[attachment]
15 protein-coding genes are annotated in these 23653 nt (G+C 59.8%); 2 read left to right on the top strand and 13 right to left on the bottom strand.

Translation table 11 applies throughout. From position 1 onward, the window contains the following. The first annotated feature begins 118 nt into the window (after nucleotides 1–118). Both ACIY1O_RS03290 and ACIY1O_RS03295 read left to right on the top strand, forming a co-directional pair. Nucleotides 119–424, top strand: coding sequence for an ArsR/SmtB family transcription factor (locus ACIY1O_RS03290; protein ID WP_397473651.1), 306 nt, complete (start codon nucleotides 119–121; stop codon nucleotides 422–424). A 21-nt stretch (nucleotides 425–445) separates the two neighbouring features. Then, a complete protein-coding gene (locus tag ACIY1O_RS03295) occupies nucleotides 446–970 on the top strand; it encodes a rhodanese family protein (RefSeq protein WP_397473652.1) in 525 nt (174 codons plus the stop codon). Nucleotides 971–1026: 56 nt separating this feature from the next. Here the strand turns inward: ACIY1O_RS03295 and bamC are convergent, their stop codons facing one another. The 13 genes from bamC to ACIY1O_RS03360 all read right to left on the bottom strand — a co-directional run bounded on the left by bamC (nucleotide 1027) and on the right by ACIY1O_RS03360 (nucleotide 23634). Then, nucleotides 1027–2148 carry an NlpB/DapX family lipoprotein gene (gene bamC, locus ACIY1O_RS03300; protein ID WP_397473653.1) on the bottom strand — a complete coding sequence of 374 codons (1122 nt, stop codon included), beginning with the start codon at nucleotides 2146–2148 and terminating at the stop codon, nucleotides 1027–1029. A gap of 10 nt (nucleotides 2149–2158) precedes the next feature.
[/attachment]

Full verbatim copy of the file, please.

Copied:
15 protein-coding genes are annotated in these 23653 nt (G+C 59.8%); 2 read left to right on the top strand and 13 right to left on the bottom strand.

Translation table 11 applies throughout. From position 1 onward, the window contains the following. The first annotated feature begins 118 nt into the window (after nucleotides 1–118). Both ACIY1O_RS03290 and ACIY1O_RS03295 read left to right on the top strand, forming a co-directional pair. Nucleotides 119–424, top strand: coding sequence for an ArsR/SmtB family transcription factor (locus ACIY1O_RS03290; protein ID WP_397473651.1), 306 nt, complete (start codon nucleotides 119–121; stop codon nucleotides 422–424). A 21-nt stretch (nucleotides 425–445) separates the two neighbouring features. Then, a complete protein-coding gene (locus tag ACIY1O_RS03295) occupies nucleotides 446–970 on the top strand; it encodes a rhodanese family protein (RefSeq protein WP_397473652.1) in 525 nt (174 codons plus the stop codon). Nucleotides 971–1026: 56 nt separating this feature from the next. Here the strand turns inward: ACIY1O_RS03295 and bamC are convergent, their stop codons facing one another. The 13 genes from bamC to ACIY1O_RS03360 all read right to left on the bottom strand — a co-directional run bounded on the left by bamC (nucleotide 1027) and on the right by ACIY1O_RS03360 (nucleotide 23634). Then, nucleotides 1027–2148 carry an NlpB/DapX family lipoprotein gene (gene bamC, locus ACIY1O_RS03300; protein ID WP_397473653.1) on the bottom strand — a complete coding sequence of 374 codons (1122 nt, stop codon included), beginning with the start codon at nucleotides 2146–2148 and terminating at the stop codon, nucleotides 1027–1029. A gap of 10 nt (nucleotides 2149–2158) precedes the next feature.